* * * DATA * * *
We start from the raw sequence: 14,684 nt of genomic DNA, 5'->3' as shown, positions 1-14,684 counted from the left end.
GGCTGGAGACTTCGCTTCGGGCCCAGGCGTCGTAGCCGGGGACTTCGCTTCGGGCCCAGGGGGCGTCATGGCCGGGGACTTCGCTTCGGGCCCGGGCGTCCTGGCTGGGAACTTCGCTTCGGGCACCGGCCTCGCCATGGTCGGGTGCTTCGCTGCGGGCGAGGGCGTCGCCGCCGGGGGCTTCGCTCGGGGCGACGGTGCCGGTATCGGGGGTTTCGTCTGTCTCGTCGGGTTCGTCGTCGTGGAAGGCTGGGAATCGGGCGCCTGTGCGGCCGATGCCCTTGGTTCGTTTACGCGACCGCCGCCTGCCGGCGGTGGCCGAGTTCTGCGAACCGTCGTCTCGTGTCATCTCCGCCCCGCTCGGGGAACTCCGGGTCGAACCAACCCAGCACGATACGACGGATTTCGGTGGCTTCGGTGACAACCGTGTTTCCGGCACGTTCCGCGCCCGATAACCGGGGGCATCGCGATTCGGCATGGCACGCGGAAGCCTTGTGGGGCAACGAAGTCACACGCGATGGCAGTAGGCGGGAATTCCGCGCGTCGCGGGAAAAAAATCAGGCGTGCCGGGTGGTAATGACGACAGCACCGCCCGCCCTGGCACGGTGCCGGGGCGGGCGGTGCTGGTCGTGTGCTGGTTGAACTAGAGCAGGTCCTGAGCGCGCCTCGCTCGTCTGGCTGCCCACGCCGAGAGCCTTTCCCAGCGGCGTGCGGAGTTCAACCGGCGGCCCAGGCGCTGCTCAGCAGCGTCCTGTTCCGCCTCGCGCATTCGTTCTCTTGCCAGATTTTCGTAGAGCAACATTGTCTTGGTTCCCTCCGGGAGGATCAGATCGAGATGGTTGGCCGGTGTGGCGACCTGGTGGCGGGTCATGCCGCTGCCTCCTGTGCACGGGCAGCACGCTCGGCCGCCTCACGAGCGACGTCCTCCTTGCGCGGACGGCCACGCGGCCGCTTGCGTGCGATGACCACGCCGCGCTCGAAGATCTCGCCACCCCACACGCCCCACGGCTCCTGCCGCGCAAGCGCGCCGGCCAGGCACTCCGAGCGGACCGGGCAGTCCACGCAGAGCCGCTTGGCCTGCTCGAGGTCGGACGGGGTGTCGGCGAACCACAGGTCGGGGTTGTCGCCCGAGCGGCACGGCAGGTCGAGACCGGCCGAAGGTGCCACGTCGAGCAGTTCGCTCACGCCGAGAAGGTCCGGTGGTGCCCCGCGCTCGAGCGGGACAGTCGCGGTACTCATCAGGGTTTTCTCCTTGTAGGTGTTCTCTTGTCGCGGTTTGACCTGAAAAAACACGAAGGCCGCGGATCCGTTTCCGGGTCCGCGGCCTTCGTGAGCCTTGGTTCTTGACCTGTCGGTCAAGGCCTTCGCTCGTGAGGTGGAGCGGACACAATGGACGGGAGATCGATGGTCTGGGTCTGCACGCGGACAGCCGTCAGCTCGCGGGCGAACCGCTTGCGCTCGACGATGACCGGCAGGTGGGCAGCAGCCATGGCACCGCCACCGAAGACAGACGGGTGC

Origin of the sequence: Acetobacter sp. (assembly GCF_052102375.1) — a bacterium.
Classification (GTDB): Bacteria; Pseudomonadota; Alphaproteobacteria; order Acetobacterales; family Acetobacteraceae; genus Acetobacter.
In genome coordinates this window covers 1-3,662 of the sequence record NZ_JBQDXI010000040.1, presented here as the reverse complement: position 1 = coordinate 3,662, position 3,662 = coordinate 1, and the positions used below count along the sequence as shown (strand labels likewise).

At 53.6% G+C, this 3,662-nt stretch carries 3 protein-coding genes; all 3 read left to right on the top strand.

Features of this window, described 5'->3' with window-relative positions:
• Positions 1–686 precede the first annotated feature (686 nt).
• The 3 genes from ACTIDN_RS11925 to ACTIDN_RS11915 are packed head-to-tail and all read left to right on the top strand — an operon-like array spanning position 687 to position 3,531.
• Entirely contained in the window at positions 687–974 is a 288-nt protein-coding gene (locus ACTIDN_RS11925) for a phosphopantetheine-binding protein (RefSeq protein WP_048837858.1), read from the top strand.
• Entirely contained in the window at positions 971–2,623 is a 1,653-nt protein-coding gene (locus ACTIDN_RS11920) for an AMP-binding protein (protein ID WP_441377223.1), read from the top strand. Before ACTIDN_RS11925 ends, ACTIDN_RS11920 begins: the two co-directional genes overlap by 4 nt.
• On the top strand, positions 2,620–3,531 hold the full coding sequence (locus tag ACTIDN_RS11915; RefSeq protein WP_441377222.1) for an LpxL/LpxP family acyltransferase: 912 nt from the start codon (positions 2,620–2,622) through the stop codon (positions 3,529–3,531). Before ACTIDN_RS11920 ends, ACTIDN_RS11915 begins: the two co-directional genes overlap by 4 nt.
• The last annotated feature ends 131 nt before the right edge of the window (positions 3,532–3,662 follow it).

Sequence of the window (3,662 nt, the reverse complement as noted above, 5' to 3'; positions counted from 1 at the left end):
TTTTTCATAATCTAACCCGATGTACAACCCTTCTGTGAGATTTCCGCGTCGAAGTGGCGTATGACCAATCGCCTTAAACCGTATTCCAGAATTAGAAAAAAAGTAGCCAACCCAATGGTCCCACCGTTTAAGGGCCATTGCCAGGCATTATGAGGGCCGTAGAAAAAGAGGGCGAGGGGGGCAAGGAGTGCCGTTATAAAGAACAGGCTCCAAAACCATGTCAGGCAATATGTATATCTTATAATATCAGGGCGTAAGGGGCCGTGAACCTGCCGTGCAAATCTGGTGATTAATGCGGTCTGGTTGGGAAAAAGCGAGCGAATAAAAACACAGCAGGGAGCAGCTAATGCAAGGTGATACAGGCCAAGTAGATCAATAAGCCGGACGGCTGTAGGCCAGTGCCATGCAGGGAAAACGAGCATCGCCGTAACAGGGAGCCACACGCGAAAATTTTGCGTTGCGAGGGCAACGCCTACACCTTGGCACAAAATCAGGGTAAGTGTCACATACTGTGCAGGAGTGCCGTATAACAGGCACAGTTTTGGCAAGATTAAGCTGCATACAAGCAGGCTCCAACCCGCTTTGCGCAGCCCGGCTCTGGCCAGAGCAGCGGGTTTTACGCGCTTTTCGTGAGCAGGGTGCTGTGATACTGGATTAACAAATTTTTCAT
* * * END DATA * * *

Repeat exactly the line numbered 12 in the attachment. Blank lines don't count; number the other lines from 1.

• On the top strand, positions 2,620–3,531 hold the full coding sequence (locus tag ACTIDN_RS11915; RefSeq protein WP_441377222.1) for an LpxL/LpxP family acyltransferase: 912 nt from the start codon (positions 2,620–2,622) through the stop codon (positions 3,529–3,531). Before ACTIDN_RS11920 ends, ACTIDN_RS11915 begins: the two co-directional genes overlap by 4 nt.